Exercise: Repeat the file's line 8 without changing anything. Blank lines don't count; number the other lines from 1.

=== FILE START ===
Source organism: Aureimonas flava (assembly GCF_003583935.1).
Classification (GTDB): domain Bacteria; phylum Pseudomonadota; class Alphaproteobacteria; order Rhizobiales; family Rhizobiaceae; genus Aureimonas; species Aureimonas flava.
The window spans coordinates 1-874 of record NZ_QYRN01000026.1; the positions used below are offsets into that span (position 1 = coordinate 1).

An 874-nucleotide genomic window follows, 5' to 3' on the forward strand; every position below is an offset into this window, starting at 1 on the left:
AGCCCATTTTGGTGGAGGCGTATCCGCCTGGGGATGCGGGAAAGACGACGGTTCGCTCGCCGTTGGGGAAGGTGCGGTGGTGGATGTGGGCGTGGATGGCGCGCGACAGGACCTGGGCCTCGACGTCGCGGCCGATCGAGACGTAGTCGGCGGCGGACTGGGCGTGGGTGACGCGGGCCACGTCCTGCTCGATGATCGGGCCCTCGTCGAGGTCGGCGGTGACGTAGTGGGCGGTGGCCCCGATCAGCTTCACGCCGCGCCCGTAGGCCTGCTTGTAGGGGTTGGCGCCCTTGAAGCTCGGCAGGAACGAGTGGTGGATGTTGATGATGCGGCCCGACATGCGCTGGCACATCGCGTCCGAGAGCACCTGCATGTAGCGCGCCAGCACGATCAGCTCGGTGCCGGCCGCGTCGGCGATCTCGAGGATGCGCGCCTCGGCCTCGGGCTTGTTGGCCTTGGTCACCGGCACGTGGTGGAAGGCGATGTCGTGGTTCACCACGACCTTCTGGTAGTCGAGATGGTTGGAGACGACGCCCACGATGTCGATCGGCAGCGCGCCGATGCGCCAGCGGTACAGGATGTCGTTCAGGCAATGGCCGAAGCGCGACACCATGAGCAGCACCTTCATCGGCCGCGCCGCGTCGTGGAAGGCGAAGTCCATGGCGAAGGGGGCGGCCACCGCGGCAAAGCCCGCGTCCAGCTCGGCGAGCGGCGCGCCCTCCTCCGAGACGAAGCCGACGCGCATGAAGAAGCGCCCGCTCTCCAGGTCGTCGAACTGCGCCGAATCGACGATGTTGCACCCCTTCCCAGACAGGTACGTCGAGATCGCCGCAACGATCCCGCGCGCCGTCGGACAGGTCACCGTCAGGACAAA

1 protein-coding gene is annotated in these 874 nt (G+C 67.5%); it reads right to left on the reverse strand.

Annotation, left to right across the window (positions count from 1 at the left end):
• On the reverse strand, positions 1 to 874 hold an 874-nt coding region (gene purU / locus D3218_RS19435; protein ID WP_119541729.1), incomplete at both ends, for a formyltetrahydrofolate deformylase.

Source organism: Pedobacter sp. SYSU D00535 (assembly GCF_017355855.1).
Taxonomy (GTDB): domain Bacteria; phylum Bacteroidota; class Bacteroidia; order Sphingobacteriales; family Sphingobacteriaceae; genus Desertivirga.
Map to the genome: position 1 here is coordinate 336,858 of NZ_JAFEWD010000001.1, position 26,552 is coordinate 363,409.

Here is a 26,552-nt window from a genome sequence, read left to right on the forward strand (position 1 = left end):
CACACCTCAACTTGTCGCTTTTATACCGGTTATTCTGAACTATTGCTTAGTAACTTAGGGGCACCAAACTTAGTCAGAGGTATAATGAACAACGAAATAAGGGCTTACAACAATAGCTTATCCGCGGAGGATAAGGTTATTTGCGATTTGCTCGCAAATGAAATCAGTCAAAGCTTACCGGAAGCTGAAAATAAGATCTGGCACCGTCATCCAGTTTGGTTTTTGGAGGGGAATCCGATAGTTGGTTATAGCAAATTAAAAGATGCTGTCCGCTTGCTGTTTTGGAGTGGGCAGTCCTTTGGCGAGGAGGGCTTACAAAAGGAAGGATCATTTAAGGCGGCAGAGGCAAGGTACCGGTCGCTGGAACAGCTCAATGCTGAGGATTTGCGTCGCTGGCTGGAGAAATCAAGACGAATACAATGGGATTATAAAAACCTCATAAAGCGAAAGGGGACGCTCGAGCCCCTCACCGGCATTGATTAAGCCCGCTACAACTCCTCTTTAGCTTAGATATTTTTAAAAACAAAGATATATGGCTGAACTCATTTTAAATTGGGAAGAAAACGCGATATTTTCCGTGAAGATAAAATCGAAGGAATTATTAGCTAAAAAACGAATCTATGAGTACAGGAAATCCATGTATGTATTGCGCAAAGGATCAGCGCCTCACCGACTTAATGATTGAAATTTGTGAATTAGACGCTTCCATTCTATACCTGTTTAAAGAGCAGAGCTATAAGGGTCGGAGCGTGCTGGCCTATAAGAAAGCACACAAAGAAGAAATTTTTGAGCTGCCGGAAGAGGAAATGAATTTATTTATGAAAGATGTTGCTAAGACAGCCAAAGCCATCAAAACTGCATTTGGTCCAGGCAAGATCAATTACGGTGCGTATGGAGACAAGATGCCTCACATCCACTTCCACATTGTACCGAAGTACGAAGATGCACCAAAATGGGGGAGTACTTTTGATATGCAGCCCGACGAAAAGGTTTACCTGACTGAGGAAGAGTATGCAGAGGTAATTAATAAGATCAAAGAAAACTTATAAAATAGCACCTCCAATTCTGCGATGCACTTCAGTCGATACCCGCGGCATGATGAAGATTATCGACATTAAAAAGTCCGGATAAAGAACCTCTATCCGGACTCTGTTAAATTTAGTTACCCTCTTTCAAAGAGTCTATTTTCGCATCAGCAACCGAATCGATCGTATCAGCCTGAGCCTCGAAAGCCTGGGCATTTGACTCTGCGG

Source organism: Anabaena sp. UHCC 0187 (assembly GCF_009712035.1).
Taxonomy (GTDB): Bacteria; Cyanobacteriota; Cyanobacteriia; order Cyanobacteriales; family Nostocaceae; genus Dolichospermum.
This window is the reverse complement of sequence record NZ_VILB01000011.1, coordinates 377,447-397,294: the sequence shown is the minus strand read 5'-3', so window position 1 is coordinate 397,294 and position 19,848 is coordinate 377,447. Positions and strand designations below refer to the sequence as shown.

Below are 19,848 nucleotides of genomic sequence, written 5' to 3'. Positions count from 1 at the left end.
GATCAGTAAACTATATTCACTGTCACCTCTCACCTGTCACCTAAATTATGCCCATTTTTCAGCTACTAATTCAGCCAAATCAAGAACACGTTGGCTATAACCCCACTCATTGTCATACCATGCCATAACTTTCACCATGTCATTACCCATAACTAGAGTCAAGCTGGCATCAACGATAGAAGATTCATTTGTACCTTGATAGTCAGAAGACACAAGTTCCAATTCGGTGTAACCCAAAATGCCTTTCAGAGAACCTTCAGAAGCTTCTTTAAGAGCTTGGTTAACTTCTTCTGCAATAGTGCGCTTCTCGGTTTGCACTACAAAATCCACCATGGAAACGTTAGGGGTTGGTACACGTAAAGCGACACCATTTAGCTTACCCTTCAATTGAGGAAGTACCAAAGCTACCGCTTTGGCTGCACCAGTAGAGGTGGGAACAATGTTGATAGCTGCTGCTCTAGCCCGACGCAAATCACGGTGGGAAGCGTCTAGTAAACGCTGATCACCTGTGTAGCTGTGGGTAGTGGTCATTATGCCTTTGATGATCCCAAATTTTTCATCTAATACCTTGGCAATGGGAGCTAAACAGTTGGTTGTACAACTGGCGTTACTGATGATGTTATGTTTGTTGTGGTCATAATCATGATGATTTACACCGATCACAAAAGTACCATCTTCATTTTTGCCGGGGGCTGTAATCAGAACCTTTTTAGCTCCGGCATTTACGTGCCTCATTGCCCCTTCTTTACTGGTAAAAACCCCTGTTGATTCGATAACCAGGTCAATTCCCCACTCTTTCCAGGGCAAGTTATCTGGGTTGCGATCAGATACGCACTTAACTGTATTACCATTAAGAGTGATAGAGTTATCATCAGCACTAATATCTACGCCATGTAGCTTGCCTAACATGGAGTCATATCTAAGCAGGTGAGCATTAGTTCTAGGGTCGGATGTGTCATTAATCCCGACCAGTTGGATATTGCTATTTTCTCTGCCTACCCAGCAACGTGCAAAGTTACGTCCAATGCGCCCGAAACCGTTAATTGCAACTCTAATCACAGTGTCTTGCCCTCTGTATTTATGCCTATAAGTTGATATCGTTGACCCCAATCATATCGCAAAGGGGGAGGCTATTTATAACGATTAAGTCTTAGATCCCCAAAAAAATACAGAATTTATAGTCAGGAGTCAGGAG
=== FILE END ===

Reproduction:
• On the reverse strand, positions 1 to 874 hold an 874-nt coding region (gene purU / locus D3218_RS19435; protein ID WP_119541729.1), incomplete at both ends, for a formyltetrahydrofolate deformylase.